“You shot her?”

Cohen looked away from Johnson, pretending to adjust the side mirror.

“Got her right between the eyes. The poor thing never stood a chance. Even though I was scared shitless, I couldn't just leave her like that. I don’t know what I was thinking, but I picked her up and brought her inside, to what I guessed was her room. I laid her amidst her toys and dolls, locked the door behind me, and sat there next to her with my gun pointed at the door. I could hear Krause screaming from the shed, for what seemed like hours. Despite myself, I eventually fell asleep, and when I woke up it was morning. I heard voices coming from the back yard, and saw men standing there, inspecting the shed. One of them noticed me and called me to come down, said that I had nothing to worry about, that they took care of everything. They were lying, of course, the Maker simply escaped during the night. It took us five more years to catch it, and plenty of sweat and blood. ”

“And then?”

“Their commander asked who I was, and for some reason, I told him the truth. I told him why I came there, told everything I saw the night before, and what I did. He just listened. When I was done, he said I had two choices: either I could come with him and get a job defending people from things like the creature I saw, or he could put a bullet through my head.”

Johnson blinked. “That seems…harsh.”

Cohen just shrugged. “They didn’t have those fancy amnestics back then, and recruitment was a lot more, well, straightforward at times- the Foundation was still hurting pretty bad from the war, you see. Naturally, I took the job. I don't regret it either."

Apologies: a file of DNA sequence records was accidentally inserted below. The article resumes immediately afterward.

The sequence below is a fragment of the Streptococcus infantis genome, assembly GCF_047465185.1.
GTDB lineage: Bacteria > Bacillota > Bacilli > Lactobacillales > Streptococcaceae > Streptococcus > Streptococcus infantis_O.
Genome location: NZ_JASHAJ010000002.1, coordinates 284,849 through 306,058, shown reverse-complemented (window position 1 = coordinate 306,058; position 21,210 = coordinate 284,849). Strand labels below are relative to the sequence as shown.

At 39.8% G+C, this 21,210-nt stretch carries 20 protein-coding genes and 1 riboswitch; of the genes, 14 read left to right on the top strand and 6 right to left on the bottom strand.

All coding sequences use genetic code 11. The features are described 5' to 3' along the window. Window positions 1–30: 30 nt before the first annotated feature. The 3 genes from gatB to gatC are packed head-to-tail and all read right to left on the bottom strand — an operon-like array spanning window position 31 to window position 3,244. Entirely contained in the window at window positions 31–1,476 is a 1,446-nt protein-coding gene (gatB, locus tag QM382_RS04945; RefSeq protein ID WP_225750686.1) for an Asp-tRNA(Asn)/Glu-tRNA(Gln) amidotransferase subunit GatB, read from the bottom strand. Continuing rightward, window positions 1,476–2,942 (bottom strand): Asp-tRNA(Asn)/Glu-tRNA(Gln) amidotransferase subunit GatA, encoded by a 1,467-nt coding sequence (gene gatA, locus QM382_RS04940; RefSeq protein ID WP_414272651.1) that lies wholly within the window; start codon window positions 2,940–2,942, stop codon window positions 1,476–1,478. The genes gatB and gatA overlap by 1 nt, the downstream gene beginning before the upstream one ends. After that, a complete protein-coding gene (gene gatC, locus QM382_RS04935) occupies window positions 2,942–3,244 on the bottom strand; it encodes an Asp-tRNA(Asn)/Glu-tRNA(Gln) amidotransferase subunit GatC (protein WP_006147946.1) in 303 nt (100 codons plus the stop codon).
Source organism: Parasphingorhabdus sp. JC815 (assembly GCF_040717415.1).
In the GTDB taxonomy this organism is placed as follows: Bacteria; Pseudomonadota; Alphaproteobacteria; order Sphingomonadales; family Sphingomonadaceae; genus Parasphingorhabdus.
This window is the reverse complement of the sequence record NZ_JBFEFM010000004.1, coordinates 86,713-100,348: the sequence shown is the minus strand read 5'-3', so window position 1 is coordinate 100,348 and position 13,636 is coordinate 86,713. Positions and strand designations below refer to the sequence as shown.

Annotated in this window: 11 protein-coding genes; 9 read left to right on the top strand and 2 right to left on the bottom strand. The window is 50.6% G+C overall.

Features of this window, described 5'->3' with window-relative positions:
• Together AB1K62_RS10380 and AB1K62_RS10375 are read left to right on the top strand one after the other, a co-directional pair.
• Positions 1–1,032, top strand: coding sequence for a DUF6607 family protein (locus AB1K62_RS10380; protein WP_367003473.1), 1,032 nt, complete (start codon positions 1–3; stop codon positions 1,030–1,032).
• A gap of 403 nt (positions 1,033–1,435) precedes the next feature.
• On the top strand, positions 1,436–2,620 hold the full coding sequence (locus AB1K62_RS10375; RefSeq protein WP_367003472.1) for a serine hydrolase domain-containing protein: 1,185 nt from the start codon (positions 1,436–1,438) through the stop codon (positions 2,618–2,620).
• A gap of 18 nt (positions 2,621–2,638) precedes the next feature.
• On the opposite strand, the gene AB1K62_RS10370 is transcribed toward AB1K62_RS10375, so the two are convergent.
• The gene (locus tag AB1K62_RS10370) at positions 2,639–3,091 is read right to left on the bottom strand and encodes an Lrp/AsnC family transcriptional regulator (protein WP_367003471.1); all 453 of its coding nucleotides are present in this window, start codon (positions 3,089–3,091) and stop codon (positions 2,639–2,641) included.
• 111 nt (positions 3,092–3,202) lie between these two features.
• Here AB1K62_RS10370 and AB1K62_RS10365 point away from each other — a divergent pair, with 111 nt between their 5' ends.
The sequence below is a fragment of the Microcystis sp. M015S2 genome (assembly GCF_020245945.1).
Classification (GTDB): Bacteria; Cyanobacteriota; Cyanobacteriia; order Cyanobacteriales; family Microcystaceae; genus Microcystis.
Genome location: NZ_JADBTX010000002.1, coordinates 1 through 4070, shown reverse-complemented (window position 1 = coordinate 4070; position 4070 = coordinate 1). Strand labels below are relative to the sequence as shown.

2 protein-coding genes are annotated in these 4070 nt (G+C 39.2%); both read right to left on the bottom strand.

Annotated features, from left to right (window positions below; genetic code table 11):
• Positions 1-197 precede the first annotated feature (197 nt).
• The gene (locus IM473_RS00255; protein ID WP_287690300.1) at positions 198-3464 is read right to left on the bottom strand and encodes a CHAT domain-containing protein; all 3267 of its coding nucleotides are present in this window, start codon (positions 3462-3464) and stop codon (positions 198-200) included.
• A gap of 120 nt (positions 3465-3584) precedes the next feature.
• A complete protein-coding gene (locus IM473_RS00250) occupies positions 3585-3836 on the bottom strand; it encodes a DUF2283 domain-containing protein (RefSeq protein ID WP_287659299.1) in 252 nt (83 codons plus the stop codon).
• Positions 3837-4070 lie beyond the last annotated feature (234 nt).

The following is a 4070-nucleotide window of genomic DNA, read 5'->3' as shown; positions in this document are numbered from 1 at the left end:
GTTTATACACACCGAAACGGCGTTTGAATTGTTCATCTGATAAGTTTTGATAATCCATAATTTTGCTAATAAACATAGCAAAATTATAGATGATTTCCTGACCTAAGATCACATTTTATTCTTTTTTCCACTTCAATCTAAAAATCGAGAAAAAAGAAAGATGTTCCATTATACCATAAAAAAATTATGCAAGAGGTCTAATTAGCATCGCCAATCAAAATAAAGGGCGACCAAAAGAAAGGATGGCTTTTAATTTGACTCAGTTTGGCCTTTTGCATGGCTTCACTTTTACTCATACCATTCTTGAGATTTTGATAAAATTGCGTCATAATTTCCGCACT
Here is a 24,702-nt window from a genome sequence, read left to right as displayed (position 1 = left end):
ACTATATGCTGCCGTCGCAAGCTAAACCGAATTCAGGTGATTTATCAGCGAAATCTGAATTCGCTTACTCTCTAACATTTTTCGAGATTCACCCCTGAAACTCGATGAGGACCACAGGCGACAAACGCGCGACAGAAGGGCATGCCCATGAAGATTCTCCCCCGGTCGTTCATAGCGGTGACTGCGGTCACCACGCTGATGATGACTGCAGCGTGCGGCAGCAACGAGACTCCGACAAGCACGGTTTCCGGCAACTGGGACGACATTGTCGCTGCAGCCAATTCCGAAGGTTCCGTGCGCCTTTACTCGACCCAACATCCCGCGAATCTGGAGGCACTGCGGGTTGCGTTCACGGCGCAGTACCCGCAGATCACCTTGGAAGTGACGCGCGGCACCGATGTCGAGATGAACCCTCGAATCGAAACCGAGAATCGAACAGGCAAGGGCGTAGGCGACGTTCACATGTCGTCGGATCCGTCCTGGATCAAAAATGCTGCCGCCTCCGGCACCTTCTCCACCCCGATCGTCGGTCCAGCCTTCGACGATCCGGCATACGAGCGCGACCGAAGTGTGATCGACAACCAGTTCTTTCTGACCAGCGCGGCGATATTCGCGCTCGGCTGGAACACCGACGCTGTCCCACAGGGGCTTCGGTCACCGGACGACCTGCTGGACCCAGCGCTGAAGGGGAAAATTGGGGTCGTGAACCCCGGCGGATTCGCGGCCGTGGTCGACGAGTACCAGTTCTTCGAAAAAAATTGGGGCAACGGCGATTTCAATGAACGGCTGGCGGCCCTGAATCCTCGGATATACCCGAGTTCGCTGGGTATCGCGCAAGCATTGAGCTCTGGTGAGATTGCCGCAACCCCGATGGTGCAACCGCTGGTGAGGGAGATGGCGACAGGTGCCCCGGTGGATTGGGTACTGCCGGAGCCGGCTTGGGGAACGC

"Why do you think the commander recruited you?"

"Besides my charm and good looks? Because I was a man with nothing to lose, with nothing tying him to the world. That's a useful quality to have in an agent- means nobody can't get much leverage on him," Suddenly, Cohen's expression changed, and for the first time Johnson could see real warmth on the man's face. "It didn't quite worked out the way they planned, though. I met my wife working for the Foundation. I still have no idea what a smart woman like her ever found in a moron like me, but I'm not complaining, that's for sure." Cohen looked back at Johnson and smiled. "My eldest can't be much younger than you."

"I have some again."

The hours passed, leisurely flowing with the rhythm of the Chargers' engine, until finally it was time to call it a day. Cohen gave Johnson a lift home. As Johnson was stepping out of the car, he turned back and asked: "How do you deal with all of that? Not just the Maker, everything you've been through? How could you move on, keep on going? How could anyone?"

Cohen gave him a strange look. "Who said I ever moved on? In a way, it will always be 1955 for me. Like it will always be 1942. When you've been broken the way I was, you don't ever get whole again. You just have to try and glue what's left of you as best you can. "

"Then how do you do it? Why?"

"I do it because someone has to. And because I need to, for my own sanity. No one can protect humanity from itself, so the least we can do is protect it from everything else. Remember our words, son."

"Secure, Contain, Protect."

"Sometimes it can be easy to forget that last one. But really, it's the only one that counts. We took those chains on ourselves by choice. You remember that." With that, he drove away.

As Johnson watched the Charger turn a corner and disappear, he knew he would.